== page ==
25 May, 2023


By Phil McCabe, DSCC Pacific Regional Lead – Deep Sea Mining

The New Zealand Government initiated an inquiry into seabed mining within its jurisdictional waters earlier this month, signalling a change to domestic regulatory settings. This change would be more in line with New Zealand’s international position of a ‘conditional moratorium’, which was championed last October by the Minister of Foreign Affairs, Nanaia Mahuta.

The inquiry responds to Te Pāti Māori co-leader Debbie Ngarewa-Packer’s bill seeking to ban seabed mining in New Zealand’s waters and mounting pressure from environmental groups Kiwis Against Seabed Mining, Greenpeace Aotearoa and the wider community. The government chose not to support the bill to ban, citing concerns on the bill’s wording. However, instead initiated its own inquiry into the nascent and controversial industry.

The upset felt and expressed by Ngarewa-Packer, her Iwi Ngāti Ruanui and Ngā Rauru and the thousands of coastal residents and ocean lovers who have been battling seabed mining proposals for over a decade through relentless, gruelling legal battles at great expense, is warranted. I feel it too. Three EPA hearings, five court cases. Enough’s enough! 

Ngāti Ruanui, Parliament grounds, Wellington, May 10, 2023

The information to back the call for a ban is available in screeds. If the inquiry weighs it objectively, a ban is the only tenable outcome.  

The Government’s move has been widely seen as a dodge and delay tactic. Given the timing between recent and upcoming events, there is most definitely politicking at play. Whatever the reason for the Labour-led Government not supporting the bill, the fact is that a ban on seabed mining is now a live issue within the New Zealand Parliament. And that is new territory.

The Environment Select Committee inquiry will play out over the upcoming months, likely completed before this Parliament closes for the general election in October. Also this month, an EPA hearing process will recommence on Trans Tasman Resources’ application to mine the seabed of the South Taranaki Bight, which was approved by the EPA in 2017 and quashed by three courts, ultimately being sent back to the EPA for reconsideration by the Supreme Court. 

Drawing back to the Pacific regional and global viewpoints, the issue of deep-sea mining is highly topical, sensitive and fast moving. With three extensive EPA hearing processes and ensueing court cases since 2013, Aotearoa New Zealand has scrutinised the activity more so than any other jurisdiction on Earth. Therefore New Zealand has an important role to play in these wider contexts. The last decade in New Zealand has been a cautionary forerunner to what is currently playing out elsewhere and perhaps the Government has eyed its moral obligation to share the country’s experience and findings with their closest neighbours and the wider world as they grapple with the complex environmental, economic and social implications of seabed mining. And perhaps the New Zealand Government can feel the warm glow of opportunity that lies within that journey.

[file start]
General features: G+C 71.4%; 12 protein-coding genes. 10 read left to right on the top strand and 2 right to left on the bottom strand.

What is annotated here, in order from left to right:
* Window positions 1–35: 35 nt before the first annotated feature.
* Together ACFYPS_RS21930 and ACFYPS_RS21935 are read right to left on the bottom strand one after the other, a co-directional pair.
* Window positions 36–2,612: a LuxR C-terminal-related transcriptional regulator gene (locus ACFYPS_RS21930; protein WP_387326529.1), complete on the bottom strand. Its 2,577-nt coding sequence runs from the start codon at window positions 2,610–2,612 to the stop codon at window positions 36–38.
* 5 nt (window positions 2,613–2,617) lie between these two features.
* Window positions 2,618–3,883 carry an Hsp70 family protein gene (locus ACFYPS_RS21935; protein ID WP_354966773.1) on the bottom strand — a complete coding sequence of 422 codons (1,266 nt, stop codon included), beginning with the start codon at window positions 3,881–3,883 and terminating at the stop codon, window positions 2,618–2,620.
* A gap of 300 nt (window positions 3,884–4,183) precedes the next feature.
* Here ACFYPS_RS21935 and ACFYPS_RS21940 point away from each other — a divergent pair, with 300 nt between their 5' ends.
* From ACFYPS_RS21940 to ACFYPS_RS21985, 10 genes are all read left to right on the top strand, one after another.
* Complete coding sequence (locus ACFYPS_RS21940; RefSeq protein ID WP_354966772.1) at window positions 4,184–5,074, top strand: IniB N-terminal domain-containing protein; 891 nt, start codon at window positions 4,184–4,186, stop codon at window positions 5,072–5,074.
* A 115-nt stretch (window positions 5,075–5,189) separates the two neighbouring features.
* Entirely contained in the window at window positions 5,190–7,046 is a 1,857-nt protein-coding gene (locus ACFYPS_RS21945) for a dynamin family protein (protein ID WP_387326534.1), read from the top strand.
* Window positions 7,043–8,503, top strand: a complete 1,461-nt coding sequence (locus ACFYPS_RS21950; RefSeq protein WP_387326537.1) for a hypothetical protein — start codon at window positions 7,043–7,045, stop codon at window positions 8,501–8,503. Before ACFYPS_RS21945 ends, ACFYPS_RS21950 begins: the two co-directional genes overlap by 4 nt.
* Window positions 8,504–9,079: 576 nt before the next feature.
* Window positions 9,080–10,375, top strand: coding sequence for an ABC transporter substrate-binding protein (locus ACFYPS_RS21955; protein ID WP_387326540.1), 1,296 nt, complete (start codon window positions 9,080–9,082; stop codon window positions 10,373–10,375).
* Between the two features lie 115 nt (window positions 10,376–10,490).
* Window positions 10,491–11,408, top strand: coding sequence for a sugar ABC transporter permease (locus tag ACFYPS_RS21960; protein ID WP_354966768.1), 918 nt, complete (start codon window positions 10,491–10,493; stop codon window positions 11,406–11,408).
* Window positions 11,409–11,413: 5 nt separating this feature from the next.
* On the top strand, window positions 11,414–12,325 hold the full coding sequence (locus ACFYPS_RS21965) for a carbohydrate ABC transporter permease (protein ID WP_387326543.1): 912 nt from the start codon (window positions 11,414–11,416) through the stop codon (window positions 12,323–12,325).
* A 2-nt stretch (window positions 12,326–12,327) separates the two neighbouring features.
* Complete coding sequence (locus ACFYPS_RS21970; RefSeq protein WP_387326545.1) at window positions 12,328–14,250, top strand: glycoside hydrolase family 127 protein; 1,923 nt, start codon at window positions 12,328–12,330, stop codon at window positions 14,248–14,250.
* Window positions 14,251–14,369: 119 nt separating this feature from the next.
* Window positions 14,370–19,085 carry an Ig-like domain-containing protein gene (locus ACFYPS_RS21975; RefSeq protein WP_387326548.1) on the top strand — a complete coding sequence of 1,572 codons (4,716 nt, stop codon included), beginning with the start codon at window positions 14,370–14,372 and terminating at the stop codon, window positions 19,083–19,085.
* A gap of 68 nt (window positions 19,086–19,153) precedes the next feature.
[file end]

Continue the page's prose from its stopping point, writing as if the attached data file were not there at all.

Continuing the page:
27 October, 2022


For immediate release 27.10.22

Just days before the International Seabed Authority meets in Jamaica, seeking to continue the rush to mine the deep, New Zealand joins the growing wave of concern, declaring its support for a moratorium on the risky industry.

The Deep Sea Conservation Coalition (DSCC) welcomed the news from New Zealand, with Phil McCabe, Pacific Lead for the Coalition commenting: “We applaud Aotearoa New Zealand for taking a position that reflects the values of New Zealanders and ocean people everywhere. This call echoes our domestic experience as well, where seabed mining has been shown to be environmentally, socially and legally unacceptable. New Zealand now joins others taking a leadership role internationally to defend our shared ocean from destructive deep-sea mining.” 

Continue reading New Zealand call for a moratorium on destructive deep-sea mining in international waters

29 September, 2022

By Karli Thomas, Deep Sea Conservation Coalition Aotearoa

New Zealand is the only country still bottom trawling in the South Pacific, and last season just a single vessel was trawling in international waters, catching 20 tonnes of orange roughy. Meanwhile, a prosecution got underway yesterday of a New Zealand vessel that destroyed deep sea coral in the South Pacific in 2020.  

Continue reading New Zealand’s bottom trawling isolation continues in the South Pacific

23 September, 2022



The European Union has agreed new measures to protect seamounts from bottom trawling, showing up the New Zealand government’s inaction on the issue, environment groups said today. 

Meanwhile, a NIWA study released this week has revealed that there are 1,996 seamounts and features in New Zealand waters. A proposal is being pushed by industry that only recognises 7% of these seamounts, and would leave all the areas they currently  trawl unprotected.

Continue reading EU protects deep sea life from bottom trawling, as new science shows up NZ industry proposal 

13 May, 2022

On May 12th the Environment and Conservation Organisations of New Zealand (ECO) co-hosted a webinar with Kiwis Against Seabed Mining (KASM), LegaSea, Greenpeace Aotearoa, and the Deep Sea Conservation Coalition.

The webinar on “Seabed mining: The threat on our doorstep” delved into the history of seabed mining in New Zealand, the communities opposing seabed mining proposals, the threats and how we can all take action.

Debbie Ngarewa-Packer, co-leader of the Māori Party, said: “Throughout this battle we have had our cultural concerns ignored… and this is the battle for a lot of indigenous people. It has been a really hard battle to have governments and courts recognise the rights of indigenous people.”

Catch up on the webinar here